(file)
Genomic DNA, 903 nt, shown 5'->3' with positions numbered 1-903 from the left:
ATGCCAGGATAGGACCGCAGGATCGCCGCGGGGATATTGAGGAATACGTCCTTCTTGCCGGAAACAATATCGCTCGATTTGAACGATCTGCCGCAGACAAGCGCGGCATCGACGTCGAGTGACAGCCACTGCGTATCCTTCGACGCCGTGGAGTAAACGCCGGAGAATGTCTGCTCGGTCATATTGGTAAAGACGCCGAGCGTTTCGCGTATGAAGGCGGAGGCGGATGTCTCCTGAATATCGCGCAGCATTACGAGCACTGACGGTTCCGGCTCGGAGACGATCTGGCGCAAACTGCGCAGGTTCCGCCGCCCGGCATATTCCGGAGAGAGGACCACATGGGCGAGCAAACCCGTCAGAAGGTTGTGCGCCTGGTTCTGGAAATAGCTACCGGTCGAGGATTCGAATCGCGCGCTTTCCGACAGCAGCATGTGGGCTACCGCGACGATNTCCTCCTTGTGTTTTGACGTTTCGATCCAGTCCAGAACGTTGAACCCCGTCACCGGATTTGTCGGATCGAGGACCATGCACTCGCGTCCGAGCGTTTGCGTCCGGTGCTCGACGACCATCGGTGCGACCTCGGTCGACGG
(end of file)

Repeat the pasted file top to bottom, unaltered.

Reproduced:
Genomic DNA, 903 nt, shown 5'->3' with positions numbered 1-903 from the left:
ATGCCAGGATAGGACCGCAGGATCGCCGCGGGGATATTGAGGAATACGTCCTTCTTGCCGGAAACAATATCGCTCGATTTGAACGATCTGCCGCAGACAAGCGCGGCATCGACGTCGAGTGACAGCCACTGCGTATCCTTCGACGCCGTGGAGTAAACGCCGGAGAATGTCTGCTCGGTCATATTGGTAAAGACGCCGAGCGTTTCGCGTATGAAGGCGGAGGCGGATGTCTCCTGAATATCGCGCAGCATTACGAGCACTGACGGTTCCGGCTCGGAGACGATCTGGCGCAAACTGCGCAGGTTCCGCCGCCCGGCATATTCCGGAGAGAGGACCACATGGGCGAGCAAACCCGTCAGAAGGTTGTGCGCCTGGTTCTGGAAATAGCTACCGGTCGAGGATTCGAATCGCGCGCTTTCCGACAGCAGCATGTGGGCTACCGCGACGATNTCCTCCTTGTGTTTTGACGTTTCGATCCAGTCCAGAACGTTGAACCCCGTCACCGGATTTGTCGGATCGAGGACCATGCACTCGCGTCCGAGCGTTTGCGTCCGGTGCTCGACGACCATCGGTGCGACCTCGGTCGACGG